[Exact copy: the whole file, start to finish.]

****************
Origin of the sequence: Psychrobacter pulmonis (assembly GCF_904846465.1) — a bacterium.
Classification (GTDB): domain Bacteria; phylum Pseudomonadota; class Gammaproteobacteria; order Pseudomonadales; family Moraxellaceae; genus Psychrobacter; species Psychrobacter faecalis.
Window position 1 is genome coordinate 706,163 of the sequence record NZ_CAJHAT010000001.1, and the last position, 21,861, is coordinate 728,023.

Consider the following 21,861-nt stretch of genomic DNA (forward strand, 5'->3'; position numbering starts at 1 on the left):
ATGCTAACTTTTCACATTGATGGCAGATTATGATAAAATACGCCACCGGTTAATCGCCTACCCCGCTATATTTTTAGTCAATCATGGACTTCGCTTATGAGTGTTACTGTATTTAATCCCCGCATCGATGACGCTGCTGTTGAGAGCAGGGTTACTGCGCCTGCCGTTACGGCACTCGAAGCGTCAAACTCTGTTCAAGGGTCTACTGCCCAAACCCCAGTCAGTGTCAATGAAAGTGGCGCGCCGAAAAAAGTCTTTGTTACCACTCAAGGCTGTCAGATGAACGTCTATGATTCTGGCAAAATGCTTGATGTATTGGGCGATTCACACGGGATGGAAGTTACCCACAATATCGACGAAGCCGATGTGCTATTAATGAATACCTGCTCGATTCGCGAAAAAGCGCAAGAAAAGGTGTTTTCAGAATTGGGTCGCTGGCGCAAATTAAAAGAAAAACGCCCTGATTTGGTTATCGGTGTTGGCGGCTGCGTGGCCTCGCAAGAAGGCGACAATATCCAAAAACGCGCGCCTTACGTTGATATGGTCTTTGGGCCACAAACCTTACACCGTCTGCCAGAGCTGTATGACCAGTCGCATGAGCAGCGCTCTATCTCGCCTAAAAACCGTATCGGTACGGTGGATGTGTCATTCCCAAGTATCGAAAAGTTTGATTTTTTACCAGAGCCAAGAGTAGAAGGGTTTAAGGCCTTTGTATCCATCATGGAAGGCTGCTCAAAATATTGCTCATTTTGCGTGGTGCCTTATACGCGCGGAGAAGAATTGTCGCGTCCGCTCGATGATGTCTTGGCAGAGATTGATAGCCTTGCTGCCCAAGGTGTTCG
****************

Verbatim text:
Origin of the sequence: Psychrobacter pulmonis (assembly GCF_904846465.1) — a bacterium.
Classification (GTDB): domain Bacteria; phylum Pseudomonadota; class Gammaproteobacteria; order Pseudomonadales; family Moraxellaceae; genus Psychrobacter; species Psychrobacter faecalis.
Window position 1 is genome coordinate 706,163 of the sequence record NZ_CAJHAT010000001.1, and the last position, 21,861, is coordinate 728,023.

Consider the following 21,861-nt stretch of genomic DNA (forward strand, 5'->3'; position numbering starts at 1 on the left):
ATGCTAACTTTTCACATTGATGGCAGATTATGATAAAATACGCCACCGGTTAATCGCCTACCCCGCTATATTTTTAGTCAATCATGGACTTCGCTTATGAGTGTTACTGTATTTAATCCCCGCATCGATGACGCTGCTGTTGAGAGCAGGGTTACTGCGCCTGCCGTTACGGCACTCGAAGCGTCAAACTCTGTTCAAGGGTCTACTGCCCAAACCCCAGTCAGTGTCAATGAAAGTGGCGCGCCGAAAAAAGTCTTTGTTACCACTCAAGGCTGTCAGATGAACGTCTATGATTCTGGCAAAATGCTTGATGTATTGGGCGATTCACACGGGATGGAAGTTACCCACAATATCGACGAAGCCGATGTGCTATTAATGAATACCTGCTCGATTCGCGAAAAAGCGCAAGAAAAGGTGTTTTCAGAATTGGGTCGCTGGCGCAAATTAAAAGAAAAACGCCCTGATTTGGTTATCGGTGTTGGCGGCTGCGTGGCCTCGCAAGAAGGCGACAATATCCAAAAACGCGCGCCTTACGTTGATATGGTCTTTGGGCCACAAACCTTACACCGTCTGCCAGAGCTGTATGACCAGTCGCATGAGCAGCGCTCTATCTCGCCTAAAAACCGTATCGGTACGGTGGATGTGTCATTCCCAAGTATCGAAAAGTTTGATTTTTTACCAGAGCCAAGAGTAGAAGGGTTTAAGGCCTTTGTATCCATCATGGAAGGCTGCTCAAAATATTGCTCATTTTGCGTGGTGCCTTATACGCGCGGAGAAGAATTGTCGCGTCCGCTCGATGATGTCTTGGCAGAGATTGATAGCCTTGCTGCCCAAGGTGTTCG